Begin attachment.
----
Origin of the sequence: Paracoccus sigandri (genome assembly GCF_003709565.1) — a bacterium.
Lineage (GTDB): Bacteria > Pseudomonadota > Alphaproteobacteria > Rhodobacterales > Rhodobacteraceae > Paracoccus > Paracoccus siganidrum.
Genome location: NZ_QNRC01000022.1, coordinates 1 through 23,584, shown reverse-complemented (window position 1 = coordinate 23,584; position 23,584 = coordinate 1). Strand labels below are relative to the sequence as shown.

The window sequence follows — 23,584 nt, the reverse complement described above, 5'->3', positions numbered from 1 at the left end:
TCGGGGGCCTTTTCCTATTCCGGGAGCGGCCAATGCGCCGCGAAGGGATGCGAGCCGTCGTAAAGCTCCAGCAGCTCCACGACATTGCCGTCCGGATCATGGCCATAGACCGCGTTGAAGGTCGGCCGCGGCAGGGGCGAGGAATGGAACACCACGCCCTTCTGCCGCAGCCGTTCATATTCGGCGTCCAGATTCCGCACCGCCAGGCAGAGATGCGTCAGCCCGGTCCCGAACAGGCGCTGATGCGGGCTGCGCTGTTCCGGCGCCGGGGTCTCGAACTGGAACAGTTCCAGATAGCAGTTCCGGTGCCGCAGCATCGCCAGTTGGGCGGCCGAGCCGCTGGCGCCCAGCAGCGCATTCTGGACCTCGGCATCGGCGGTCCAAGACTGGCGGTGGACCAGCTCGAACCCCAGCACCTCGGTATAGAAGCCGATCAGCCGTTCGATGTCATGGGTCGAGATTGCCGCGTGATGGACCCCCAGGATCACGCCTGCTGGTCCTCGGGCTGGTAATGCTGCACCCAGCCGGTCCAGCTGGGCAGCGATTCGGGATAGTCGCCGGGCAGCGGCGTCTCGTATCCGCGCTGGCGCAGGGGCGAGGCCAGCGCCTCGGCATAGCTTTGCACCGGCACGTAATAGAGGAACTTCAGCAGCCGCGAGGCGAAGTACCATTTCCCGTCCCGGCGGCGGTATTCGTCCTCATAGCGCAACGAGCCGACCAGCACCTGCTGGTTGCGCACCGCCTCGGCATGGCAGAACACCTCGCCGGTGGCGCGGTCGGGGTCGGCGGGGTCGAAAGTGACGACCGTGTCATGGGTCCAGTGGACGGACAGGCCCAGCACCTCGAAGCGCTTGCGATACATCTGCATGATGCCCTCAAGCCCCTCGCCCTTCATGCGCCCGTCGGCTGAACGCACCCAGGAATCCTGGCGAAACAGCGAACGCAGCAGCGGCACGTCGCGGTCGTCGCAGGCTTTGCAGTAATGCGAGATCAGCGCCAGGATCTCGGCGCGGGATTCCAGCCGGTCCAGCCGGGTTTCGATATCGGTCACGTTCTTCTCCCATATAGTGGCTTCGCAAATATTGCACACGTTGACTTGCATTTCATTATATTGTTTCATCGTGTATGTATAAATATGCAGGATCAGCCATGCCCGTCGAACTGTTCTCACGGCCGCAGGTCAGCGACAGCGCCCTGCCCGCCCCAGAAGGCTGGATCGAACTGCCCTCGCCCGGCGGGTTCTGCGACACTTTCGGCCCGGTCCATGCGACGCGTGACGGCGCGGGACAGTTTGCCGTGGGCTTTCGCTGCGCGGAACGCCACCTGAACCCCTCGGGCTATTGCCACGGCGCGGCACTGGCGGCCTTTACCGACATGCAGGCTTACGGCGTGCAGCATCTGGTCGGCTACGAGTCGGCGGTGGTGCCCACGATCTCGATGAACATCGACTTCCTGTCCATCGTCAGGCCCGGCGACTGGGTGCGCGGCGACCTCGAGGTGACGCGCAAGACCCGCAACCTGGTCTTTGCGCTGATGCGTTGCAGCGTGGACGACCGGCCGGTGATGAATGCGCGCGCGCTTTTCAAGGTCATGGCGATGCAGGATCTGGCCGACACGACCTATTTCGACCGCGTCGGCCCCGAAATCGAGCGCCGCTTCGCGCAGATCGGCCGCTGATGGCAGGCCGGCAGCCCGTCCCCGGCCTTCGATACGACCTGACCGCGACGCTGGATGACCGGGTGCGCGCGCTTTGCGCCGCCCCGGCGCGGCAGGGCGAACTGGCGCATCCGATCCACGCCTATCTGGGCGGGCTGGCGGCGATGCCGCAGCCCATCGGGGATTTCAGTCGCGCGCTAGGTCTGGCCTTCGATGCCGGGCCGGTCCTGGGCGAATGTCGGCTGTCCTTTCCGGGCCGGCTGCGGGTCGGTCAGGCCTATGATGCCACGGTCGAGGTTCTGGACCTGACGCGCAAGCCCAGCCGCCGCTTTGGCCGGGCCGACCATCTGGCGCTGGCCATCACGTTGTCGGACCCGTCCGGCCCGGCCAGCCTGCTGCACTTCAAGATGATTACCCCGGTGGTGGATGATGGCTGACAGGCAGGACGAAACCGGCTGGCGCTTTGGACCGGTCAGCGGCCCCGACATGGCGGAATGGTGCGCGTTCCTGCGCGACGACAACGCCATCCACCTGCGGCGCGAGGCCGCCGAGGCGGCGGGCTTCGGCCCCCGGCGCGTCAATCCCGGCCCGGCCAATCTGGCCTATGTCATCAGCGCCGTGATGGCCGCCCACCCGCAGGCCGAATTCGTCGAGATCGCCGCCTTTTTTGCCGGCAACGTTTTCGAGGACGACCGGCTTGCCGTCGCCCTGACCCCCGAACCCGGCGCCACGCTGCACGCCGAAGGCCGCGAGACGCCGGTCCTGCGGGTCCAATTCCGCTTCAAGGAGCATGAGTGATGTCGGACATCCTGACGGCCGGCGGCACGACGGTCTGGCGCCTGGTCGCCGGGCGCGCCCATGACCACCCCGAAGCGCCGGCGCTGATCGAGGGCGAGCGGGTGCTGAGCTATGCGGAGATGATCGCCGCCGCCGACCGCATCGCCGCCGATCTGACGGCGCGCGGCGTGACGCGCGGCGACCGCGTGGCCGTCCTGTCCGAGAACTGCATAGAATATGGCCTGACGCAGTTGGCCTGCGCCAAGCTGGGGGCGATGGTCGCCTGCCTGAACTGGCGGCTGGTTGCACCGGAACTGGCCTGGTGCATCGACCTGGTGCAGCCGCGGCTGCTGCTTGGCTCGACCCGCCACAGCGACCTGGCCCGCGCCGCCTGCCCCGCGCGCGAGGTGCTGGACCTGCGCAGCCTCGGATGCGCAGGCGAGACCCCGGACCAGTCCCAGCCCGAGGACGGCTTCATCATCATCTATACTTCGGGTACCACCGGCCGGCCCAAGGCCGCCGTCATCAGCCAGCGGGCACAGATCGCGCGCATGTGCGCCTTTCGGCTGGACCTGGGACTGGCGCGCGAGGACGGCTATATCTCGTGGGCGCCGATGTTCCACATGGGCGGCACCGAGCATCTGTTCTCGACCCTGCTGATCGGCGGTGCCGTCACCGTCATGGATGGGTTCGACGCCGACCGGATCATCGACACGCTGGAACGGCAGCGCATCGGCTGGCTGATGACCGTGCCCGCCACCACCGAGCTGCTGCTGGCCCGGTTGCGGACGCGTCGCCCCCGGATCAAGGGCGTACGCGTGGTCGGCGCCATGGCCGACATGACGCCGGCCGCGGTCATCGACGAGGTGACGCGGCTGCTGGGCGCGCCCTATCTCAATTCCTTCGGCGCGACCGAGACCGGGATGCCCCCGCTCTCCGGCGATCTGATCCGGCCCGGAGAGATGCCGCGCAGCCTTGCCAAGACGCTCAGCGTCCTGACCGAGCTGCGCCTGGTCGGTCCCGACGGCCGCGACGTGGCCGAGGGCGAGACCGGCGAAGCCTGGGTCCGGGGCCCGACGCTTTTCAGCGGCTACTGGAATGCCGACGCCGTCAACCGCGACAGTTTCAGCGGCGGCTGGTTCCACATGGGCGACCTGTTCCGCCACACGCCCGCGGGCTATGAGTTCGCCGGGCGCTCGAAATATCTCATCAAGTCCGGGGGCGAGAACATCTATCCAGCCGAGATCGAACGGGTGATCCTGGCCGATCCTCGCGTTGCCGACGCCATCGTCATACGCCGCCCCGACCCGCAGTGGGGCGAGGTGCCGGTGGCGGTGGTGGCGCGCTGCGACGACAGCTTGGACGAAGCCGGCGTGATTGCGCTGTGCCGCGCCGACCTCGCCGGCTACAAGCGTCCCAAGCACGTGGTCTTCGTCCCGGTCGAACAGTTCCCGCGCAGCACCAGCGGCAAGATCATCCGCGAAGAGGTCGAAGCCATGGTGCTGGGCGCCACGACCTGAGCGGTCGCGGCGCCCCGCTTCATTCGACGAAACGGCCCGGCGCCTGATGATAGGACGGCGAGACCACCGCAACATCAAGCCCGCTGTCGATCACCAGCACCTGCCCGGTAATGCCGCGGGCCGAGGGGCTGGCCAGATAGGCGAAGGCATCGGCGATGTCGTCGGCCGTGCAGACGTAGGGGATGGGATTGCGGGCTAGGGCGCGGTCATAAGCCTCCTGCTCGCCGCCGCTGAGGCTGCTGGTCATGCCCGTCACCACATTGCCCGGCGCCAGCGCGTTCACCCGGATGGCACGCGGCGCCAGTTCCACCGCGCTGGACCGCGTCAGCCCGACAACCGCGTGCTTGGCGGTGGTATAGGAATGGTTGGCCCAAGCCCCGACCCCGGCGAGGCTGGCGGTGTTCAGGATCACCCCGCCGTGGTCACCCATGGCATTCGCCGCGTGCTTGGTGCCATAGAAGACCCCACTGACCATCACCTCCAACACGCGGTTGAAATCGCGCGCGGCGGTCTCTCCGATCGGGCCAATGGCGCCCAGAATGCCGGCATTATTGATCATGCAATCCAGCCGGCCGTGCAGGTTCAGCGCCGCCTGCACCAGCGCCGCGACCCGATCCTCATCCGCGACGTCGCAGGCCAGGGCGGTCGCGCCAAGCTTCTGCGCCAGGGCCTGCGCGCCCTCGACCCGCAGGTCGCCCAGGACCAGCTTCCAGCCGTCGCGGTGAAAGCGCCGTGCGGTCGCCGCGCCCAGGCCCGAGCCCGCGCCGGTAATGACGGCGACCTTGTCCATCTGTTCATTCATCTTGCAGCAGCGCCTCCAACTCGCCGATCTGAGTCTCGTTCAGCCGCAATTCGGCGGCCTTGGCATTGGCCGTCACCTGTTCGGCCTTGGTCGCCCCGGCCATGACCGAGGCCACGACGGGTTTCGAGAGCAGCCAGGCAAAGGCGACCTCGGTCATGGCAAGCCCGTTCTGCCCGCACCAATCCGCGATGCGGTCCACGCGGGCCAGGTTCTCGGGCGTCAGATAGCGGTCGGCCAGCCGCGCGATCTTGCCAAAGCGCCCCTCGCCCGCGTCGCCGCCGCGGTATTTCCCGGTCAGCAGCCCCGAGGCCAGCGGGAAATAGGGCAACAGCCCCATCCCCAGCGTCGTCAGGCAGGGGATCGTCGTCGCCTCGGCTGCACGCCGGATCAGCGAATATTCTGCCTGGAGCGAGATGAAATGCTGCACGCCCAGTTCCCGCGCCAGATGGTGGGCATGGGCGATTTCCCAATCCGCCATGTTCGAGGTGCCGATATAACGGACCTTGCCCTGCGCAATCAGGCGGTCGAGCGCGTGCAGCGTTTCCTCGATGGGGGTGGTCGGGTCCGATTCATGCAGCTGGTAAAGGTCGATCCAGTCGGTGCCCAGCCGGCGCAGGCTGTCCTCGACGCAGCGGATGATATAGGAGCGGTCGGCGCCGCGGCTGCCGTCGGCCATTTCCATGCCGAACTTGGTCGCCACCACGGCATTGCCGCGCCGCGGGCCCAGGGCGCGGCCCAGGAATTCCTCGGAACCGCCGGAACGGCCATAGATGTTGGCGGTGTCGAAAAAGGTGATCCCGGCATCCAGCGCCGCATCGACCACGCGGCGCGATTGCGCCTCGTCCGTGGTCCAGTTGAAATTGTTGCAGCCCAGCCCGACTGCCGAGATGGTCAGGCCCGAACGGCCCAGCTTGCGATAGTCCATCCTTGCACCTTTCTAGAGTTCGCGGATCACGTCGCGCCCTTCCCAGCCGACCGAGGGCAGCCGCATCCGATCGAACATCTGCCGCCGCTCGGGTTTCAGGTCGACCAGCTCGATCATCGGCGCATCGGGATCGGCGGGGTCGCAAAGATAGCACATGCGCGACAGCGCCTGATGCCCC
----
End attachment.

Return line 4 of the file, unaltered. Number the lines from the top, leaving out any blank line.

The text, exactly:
The window sequence follows — 23,584 nt, the reverse complement described above, 5'->3', positions numbered from 1 at the left end: